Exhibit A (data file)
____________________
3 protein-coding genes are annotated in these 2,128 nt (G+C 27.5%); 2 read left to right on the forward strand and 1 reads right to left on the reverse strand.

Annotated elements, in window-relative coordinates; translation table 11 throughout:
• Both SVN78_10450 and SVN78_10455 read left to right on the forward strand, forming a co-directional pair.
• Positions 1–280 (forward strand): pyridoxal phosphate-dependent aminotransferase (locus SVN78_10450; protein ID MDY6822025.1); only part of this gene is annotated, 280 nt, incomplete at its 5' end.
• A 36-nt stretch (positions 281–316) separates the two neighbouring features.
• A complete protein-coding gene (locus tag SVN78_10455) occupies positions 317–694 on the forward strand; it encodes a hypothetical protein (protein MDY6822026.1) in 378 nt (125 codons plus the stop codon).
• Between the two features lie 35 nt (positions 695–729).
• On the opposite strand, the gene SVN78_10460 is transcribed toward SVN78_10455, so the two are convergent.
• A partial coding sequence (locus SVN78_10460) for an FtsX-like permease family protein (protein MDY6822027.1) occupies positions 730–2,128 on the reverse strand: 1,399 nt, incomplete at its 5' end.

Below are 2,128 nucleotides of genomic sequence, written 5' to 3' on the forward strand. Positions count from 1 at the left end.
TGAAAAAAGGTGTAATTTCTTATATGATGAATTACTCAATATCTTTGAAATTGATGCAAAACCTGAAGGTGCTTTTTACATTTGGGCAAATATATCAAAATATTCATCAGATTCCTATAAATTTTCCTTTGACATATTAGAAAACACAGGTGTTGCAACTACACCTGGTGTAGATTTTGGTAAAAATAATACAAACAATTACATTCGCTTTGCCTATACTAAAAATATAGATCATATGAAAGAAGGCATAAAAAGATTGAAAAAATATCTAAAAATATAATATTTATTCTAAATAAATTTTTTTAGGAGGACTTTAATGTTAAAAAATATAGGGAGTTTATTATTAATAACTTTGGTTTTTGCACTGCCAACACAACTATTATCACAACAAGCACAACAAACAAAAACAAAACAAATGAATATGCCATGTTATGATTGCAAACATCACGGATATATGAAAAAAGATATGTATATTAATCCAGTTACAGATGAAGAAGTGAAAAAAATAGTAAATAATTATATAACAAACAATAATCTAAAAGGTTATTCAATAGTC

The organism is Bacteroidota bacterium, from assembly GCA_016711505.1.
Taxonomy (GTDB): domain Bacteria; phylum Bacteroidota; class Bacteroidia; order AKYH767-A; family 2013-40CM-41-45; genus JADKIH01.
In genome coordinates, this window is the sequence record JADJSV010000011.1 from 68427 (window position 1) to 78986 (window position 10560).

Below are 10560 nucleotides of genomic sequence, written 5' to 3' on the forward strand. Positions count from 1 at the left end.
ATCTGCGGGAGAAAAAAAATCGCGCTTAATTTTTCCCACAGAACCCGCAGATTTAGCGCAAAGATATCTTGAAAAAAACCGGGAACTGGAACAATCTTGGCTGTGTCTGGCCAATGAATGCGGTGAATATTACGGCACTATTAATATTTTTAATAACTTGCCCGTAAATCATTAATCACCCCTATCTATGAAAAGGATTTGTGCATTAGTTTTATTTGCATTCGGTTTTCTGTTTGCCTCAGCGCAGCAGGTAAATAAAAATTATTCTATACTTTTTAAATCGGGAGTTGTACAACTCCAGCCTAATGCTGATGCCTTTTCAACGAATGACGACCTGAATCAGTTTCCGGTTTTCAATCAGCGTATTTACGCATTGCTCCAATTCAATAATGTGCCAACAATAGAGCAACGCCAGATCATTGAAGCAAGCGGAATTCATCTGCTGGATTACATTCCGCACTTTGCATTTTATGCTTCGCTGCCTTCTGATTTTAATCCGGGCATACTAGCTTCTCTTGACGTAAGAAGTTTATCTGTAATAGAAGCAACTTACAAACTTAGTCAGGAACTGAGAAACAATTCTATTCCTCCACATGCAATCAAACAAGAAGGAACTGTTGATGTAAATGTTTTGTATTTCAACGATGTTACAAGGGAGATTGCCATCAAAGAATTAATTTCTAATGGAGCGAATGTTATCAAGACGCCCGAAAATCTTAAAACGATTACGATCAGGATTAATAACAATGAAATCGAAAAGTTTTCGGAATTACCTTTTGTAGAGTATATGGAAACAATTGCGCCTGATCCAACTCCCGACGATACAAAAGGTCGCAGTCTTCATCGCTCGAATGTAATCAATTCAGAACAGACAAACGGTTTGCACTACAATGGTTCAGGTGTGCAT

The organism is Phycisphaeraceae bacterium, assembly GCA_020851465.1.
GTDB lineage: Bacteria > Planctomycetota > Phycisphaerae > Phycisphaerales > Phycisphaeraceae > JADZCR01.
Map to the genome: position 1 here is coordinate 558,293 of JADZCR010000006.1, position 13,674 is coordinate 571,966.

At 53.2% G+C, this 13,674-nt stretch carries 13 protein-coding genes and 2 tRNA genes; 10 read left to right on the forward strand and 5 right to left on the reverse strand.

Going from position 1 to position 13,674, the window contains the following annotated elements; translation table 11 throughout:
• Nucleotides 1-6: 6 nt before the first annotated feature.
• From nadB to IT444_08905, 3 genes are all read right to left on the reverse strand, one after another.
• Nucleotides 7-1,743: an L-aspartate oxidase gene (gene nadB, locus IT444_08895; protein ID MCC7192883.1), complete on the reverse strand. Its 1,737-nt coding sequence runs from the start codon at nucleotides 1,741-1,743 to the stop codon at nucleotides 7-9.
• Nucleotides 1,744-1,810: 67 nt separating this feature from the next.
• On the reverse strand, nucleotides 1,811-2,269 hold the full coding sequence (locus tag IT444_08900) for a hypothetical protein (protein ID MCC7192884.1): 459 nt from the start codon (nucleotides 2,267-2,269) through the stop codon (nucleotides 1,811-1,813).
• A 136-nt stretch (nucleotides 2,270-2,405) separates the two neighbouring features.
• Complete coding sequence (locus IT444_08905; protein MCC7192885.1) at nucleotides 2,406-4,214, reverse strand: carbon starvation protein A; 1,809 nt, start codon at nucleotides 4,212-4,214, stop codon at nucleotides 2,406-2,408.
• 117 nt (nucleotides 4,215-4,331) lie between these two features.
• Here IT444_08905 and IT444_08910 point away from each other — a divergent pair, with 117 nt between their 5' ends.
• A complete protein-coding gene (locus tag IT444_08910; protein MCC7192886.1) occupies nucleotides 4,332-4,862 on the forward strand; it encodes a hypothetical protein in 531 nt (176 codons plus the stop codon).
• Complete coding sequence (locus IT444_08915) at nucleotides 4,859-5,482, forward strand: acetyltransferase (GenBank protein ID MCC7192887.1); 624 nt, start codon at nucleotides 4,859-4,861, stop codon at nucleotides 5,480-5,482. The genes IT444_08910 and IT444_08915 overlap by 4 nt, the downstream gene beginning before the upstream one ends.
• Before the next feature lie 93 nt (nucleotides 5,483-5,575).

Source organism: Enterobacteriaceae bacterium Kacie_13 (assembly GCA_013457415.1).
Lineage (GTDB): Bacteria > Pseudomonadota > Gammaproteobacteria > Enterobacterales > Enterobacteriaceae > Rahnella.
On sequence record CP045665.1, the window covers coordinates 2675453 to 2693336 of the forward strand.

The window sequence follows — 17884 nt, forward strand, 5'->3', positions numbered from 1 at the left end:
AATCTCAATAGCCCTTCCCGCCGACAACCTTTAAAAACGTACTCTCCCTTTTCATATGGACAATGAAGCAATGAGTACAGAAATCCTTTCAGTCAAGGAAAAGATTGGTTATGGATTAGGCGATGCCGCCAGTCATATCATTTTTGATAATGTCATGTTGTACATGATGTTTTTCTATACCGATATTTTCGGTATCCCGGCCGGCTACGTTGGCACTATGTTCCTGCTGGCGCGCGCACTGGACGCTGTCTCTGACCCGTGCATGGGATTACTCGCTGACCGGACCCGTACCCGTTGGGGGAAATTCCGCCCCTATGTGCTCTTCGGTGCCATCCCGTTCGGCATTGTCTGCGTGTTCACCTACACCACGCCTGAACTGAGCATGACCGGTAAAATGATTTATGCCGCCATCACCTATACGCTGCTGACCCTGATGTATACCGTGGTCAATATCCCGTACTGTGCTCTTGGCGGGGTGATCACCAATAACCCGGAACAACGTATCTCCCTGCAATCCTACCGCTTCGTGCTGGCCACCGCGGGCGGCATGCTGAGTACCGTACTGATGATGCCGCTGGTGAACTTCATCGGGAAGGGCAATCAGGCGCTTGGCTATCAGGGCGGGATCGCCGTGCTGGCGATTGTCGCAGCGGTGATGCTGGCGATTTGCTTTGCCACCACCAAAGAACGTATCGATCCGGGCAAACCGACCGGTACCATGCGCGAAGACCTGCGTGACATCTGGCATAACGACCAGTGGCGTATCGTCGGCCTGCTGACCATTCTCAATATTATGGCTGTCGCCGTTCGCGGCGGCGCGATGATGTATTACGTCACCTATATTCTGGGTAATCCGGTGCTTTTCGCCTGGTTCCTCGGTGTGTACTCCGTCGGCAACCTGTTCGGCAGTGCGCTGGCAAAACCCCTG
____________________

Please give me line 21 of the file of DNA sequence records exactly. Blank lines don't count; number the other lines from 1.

Going from position 1 to position 13,674, the window contains the following annotated elements; translation table 11 throughout: